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DIVE PORTLAND • BOAT & WRECK DIVING
In this section we look at dives available around Portland and inside Portland Marina with links to photos and information on the most popular harbour dives.
You can also find a detailed list of all inshore and offshore dive sites with their depths at the end of this page.
If you want to shore dive instead, Chesil Cove, which is only a couple of minutes away from our Centre, is listed as one of the best shore diving sites on the South Coast of Britain and is easy (and free) to access.
We have a dedicated page for visiting divers including information on parking up, entry and exits, popular underwater routes and area risk assessments in our Chesil Cove Dive Guide . We also do daily photo updates on current conditions at the Cove through Chesil Beach Watch (Click on the link to the right and LIKE us to follow the daily updates).
Click: Dive boats & shuttles
DIVE THE HARBOUR WITH PORTLAND BOATS, HARDBOAT OR RIB - THROUGHOUT THE SEASON.
Portland Harbour represents a semi-artificial deep water tidal basin enclosed by breakwaters. The tidal flow is limited to three areas through the breakwaters and at Ferrybridge where the harbour links to the Fleet. A number of "wrecks" lie both inside and immediately outside the breakwater walls - attracting hundreds of divers every year. These wrecks are accessible by (club) or (commercial) dive boats with launching possible from various points including Portland Marina and a free slipway at Castletown.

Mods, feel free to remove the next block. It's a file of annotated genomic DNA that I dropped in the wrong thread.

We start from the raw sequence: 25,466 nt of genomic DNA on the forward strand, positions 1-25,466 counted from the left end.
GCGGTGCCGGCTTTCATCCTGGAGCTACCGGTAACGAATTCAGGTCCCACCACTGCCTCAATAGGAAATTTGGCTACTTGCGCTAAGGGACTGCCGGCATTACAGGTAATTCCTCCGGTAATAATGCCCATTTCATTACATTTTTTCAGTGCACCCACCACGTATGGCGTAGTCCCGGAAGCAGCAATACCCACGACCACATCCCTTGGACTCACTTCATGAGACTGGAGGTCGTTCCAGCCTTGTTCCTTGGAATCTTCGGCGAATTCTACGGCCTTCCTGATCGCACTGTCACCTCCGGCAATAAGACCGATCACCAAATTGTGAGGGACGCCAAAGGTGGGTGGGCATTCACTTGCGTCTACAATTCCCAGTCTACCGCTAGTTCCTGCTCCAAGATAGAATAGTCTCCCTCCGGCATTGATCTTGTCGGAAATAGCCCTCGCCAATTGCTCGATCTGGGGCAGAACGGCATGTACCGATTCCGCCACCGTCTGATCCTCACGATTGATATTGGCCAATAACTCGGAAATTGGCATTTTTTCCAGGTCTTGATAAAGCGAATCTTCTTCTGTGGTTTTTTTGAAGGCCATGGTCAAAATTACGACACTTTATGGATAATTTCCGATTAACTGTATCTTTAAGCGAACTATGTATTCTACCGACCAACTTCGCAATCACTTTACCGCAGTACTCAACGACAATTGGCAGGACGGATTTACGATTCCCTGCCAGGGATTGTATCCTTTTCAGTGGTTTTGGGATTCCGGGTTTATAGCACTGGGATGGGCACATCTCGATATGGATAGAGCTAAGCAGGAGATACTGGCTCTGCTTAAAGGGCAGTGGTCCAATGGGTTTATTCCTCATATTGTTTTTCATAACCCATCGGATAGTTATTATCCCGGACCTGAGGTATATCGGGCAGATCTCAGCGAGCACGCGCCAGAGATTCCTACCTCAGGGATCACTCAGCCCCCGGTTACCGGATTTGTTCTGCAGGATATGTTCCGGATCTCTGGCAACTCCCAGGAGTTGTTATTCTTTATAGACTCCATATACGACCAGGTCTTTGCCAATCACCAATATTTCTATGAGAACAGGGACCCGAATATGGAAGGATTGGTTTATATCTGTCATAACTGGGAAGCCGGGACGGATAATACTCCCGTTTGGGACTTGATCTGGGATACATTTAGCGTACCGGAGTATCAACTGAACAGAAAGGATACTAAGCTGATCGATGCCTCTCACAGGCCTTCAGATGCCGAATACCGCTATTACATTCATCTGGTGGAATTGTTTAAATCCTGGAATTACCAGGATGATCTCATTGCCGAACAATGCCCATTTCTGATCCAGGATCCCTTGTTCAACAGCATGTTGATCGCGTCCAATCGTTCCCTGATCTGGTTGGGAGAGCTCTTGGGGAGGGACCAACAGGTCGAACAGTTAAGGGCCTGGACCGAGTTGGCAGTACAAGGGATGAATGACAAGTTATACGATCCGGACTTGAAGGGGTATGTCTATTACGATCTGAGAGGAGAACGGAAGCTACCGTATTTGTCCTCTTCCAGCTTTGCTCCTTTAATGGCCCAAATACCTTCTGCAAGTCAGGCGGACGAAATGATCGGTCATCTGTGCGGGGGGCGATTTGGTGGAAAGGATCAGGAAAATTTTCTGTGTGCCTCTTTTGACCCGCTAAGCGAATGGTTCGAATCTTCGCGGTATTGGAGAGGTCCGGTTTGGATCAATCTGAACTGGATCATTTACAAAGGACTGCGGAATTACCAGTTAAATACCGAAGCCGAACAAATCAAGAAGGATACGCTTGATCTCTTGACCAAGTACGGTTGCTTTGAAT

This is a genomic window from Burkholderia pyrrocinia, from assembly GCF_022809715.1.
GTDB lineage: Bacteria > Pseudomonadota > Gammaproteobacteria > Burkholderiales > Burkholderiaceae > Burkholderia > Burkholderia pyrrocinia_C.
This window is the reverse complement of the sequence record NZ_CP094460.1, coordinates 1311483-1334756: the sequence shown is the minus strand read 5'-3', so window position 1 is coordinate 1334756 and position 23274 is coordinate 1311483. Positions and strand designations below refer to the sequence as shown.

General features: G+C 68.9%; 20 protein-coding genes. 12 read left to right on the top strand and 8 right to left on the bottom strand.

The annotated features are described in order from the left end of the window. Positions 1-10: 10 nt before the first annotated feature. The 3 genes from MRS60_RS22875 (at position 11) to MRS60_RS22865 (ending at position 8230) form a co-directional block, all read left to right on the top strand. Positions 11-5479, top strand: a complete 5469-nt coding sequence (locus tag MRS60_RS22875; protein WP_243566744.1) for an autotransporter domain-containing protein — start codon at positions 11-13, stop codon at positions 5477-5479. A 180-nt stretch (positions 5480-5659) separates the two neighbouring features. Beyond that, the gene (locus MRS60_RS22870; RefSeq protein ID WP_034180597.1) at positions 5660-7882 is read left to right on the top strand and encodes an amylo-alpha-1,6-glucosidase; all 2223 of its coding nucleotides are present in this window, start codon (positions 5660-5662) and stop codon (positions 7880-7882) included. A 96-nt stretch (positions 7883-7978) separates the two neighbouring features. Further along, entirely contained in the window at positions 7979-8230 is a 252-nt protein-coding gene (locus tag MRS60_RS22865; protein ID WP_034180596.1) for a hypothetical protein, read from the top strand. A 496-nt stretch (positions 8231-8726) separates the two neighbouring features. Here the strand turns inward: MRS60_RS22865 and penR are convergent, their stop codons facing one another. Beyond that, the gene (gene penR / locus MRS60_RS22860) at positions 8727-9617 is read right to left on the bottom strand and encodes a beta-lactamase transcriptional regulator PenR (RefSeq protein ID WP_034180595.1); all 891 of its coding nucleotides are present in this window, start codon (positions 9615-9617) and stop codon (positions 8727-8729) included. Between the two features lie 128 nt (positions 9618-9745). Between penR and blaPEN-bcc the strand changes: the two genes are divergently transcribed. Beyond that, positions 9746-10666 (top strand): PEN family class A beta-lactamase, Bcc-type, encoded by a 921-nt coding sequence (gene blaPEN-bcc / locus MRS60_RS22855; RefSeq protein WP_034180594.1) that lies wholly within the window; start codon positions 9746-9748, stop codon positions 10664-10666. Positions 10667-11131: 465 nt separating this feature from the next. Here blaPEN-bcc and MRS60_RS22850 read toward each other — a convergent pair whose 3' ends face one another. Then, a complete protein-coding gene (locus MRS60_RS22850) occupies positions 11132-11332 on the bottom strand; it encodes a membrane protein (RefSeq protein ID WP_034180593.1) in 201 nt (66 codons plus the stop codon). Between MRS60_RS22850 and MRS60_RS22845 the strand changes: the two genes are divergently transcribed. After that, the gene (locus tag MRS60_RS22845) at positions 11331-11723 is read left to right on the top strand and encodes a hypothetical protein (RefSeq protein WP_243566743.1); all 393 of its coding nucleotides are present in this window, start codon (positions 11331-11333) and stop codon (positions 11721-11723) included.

The tidal range within the Harbour is small and in the order of 1.5-2.3m. The restricted water exchange leads to elevated water temperatures which accounts for the presence of several marine species beyond the typical northern limits of their range. Tidal flow within the Harbour is generally anti-clockwise, sweeping away from the Fleet, through the Port area and through the South Ship Channel. Given the depth and limited tidal range, the predominant habitat within the Harbour is one that is truly marine. There is a small area of inter-tidal habitat, particularly on the northern and western shores. In its entirety, the Harbour is an ecosystem of very high importance including a number of nationally important habitats and species. Read more about Portland Harbour Here.
Countess of Erne 7 to 14m. This passenger liner paddle steamer was later converted to a coal hulk but in 1935 broke loose from her moorings and sank against the breakwater inside Portland Harbour. She was built in the early 1880s and the conversion took place 1889. She is approximately 240' long and with a 29' beam she lies upright on the bottom making an excellent dive for novice and experienced alike. The Countess has three holds that are open on either side, a number of attractions from a large rudder to ladders and even a toilet bowl! The Red Band Fish and Lumpsuckers that visit the Countess seasonally are occasionally even joined by seals. This is definitely one dive you could do over and over again!...For detailed information and photos of this wreck visit our COUNTESS OF ERNE Pages.